IaaS offered as standalone services can act as inputs to other Cloud service offerings. For example, a variety of Cloud service providers rent Amazon’s virtual servers and storage as their backend datacenter rather than building their own. For example, Animoto—a startup firm that automatically generates music to match users’ pictures and videos—uses Amazon’s Cloud-based IaaS services as its backend. When the service experienced sudden exponential growth as its popularity skyrocketed, it was able to add capacity almost instantly by increasing its use of Amazon’s virtual servers and storage, avoiding service slowdowns or outages.
As inputs to others’ Cloud service offerings, IaaS providers can benefit from the growth of Cloud applications and services as a whole, rather than being tied to the fortunes of particular companies. At the same time, they are commoditized more easily, since switching storage or processing power is relatively easy. This leads to pressure to attain massive scale to offer lower costs.
Platform services (Platform as a Service—PaaS) can be thought of as a virtual version of an operating system, such as Windows for PCs. Windows as a platform offers tools and interfaces for third party developers that take advantage of the underlying hardware; each piece of software does not have to include all the rules to control how the processor interacts with the memory and hard drive, how the hard drive stores information, or how the computer interfaces with the screen. Similarly, Cloud platform services provide software developers with tools that take advantage of the massive scalability and flexible resource allocation offered by the underlying Cloud Computing data centers. Microsoft’s Windows Azure platform, Salesforce.com’s Force.com, and Google’s App Engine are examples of Cloud platforms.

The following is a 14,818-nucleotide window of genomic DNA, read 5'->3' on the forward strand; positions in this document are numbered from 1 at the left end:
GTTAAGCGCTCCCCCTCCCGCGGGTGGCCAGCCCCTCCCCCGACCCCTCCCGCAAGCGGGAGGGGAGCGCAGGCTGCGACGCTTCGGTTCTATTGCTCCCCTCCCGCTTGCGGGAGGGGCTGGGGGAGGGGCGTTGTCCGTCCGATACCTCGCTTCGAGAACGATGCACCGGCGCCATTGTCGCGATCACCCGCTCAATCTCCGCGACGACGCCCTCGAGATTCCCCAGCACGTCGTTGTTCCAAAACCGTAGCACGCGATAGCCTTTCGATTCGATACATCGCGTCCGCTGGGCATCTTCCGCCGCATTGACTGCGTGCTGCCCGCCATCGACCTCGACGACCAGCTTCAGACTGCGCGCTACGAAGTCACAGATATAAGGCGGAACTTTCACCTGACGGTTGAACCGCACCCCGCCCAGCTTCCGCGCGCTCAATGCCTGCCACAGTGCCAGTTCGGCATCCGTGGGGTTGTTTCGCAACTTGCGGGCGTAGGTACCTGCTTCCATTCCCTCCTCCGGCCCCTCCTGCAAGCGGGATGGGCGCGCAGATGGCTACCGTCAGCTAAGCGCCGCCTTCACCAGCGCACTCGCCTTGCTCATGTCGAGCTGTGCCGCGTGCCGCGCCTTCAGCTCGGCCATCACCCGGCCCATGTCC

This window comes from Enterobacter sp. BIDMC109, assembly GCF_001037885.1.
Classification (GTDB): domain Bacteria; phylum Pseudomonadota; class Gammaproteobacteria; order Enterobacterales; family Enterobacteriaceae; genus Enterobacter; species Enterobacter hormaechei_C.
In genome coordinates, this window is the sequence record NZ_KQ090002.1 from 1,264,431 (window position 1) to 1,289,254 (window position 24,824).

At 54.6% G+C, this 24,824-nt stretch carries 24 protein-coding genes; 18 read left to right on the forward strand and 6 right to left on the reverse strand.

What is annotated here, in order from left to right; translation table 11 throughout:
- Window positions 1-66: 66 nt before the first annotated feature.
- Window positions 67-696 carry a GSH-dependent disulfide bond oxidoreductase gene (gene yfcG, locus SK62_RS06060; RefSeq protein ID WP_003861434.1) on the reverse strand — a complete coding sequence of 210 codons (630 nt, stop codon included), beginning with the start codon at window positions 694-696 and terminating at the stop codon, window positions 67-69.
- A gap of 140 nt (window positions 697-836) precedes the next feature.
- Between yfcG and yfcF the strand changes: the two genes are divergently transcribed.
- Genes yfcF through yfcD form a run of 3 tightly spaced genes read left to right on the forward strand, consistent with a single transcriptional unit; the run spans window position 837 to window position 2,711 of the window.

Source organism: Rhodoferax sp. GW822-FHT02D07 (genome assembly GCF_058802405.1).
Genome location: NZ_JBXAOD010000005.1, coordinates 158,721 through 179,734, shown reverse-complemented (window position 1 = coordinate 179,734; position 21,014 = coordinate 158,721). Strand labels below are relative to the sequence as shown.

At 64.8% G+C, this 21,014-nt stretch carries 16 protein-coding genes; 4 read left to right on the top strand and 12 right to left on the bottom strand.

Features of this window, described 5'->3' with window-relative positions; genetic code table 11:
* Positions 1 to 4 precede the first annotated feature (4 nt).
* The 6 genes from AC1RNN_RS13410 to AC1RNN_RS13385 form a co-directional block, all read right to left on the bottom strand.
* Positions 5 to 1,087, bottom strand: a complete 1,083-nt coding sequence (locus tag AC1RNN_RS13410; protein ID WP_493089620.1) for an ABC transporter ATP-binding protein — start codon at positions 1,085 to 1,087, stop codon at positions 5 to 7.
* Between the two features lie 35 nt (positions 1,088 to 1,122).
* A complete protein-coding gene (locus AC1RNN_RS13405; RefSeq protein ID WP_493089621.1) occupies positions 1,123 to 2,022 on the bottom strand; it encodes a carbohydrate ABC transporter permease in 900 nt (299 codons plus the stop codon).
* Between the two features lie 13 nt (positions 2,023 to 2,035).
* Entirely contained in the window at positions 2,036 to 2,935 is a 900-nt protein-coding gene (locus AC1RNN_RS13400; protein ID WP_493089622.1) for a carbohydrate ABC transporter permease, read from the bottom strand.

PaaS providers’ competitive position depends on the breadth and range of applications written to its platform—the attractiveness its ecosystem. Microsoft’s dominance of the PC platform with Windows is the paradigmatic example. PaaS providers will compete on the basis of the unique attributes of their platform, the efficiency with which applications can be developed, and the size of the user population they can offer to third party developers.
Most PaaS providers monetize their services by charging developers to use the underlying processing power, storage and network capacity utilization, and other higher level services such as billing handled by the platform provider, optimized content delivery, and service-level guarantees. A few providers, such as SalesForce.com, harness their third party application market to enhance the functionality of their service offering itself—in this case its Customer Relationships Management (CRM) service.